Now he’ll be reunited against players he competed with in junior golf, such as Dustin Johnson, Anthony Kim and Rickie Fowler.

“I can hold my ground against them,” he maintains. “I’m just as long, but it is a different game out on the PGA Tour, so it’ll be interesting to see, but I feel like I can compete with the best.”

Chris DeForest had a pretty nice first day as a professional golfer.

After turning pro on the morning of the St. Charles, Ill., sectional qualifier, he reached a playoff to advance to the U.S. Open. After one competitor got through on the first extra hole, there was just one spot still up for grabs between DeForest and another player.

As a big hitter, the recent University of Illinois graduate knew he had a little advantage on the downhill, downwind 535-yard par-5. He was right.

DeForest lashed a drive that left him 113 yards into the green with his second shot. He knocked a lob wedge to 2 feet and made eagle to advance. Do the math and that’s a pretty solid 422-yard poke off the tee.

“But someone said it was only 415,” he says in all seriousness. “Must have got a little hop on that drive.”

As a result, DeForest is taking part in his first U.S. Open this week, but he’s not the first in his family to receive that honor. His father, John, played on the PGA and European tours and competed in the 1984 edition of the event at Winged Foot.

If Chris needs advice, he won’t need to look far. John is on the bag in what will be his professional debut.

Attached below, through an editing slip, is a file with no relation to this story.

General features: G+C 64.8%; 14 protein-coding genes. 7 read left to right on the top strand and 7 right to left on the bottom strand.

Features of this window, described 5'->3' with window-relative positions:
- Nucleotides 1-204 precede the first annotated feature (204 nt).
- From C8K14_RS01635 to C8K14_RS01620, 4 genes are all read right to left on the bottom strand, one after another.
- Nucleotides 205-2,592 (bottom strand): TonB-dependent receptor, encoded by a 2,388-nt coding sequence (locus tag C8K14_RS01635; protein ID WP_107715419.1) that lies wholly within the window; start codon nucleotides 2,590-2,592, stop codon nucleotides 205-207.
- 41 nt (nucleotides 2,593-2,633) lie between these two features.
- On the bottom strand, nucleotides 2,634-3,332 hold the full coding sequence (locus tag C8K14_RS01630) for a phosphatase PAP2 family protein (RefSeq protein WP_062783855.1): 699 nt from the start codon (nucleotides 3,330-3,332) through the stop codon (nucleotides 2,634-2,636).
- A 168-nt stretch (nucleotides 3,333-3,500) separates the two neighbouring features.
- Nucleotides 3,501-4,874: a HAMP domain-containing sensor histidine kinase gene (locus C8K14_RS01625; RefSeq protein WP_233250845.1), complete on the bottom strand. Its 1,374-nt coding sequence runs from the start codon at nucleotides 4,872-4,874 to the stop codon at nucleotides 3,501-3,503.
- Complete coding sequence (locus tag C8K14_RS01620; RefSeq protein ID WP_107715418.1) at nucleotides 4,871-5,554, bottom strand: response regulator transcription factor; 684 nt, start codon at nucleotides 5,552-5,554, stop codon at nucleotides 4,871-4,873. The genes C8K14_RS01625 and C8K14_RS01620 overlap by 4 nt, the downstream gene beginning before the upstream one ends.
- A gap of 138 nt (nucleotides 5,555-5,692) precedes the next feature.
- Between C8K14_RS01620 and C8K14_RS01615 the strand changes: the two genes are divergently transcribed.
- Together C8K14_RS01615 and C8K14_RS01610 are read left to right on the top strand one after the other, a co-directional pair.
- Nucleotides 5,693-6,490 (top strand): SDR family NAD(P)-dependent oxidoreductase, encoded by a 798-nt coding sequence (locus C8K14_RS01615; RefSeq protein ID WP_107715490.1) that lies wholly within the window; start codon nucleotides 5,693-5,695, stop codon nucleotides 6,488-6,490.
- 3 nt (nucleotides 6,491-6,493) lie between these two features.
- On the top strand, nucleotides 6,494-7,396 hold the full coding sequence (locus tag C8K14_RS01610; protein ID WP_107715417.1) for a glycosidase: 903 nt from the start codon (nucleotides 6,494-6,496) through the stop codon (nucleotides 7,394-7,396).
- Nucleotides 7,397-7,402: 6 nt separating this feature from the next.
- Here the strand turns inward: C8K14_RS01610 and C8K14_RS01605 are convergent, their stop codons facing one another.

“My dream is to play pro golf,” DeForest says. “I’m very fortunate to have my first pro tournament be the U.S. Open.”

Heading into his first U.S. Open start, Ryan Nelson is really driving it well.

No, not his golf ball. His car.

After advancing to the field through sectional qualifying, Nelson prepped for the major by packing up his wife and young son, moving the family from their home in Houston to Charleston, S.C. That included a drive of nine hours one day and eight hours the next just days before heading to Congressional.

“Not exactly the preparation I wanted,” he says with a laugh.

Nelson is accustomed to it, though. Currently playing the eGolf Professional Tour based in Charlotte, he’s been making the 15-17 hour drive back to Houston pretty frequently.

“Every couple of weeks,” he says, “so I guess my body is used to it.”

As for the move, well, that was in the works long before he qualified for the Open and still went ahead as planned – even if the timing wasn’t optimal.

“Just what I dreamed of,” he says sarcastically. “We hired a little bit of help. The new place is three floors and I didn’t want to be carrying everything to the top floor. Tried to avoid all the heavy stuff.”

Now comes the real heavy lifting, as he’ll make the jump from mini-tour player to major championship competitor. If it all feels a little different, there’s good reason for that.

He didn’t drive here. He flew.

Take one look at Michael Tobiason, Jr., and you would never believe the other sport he played in college.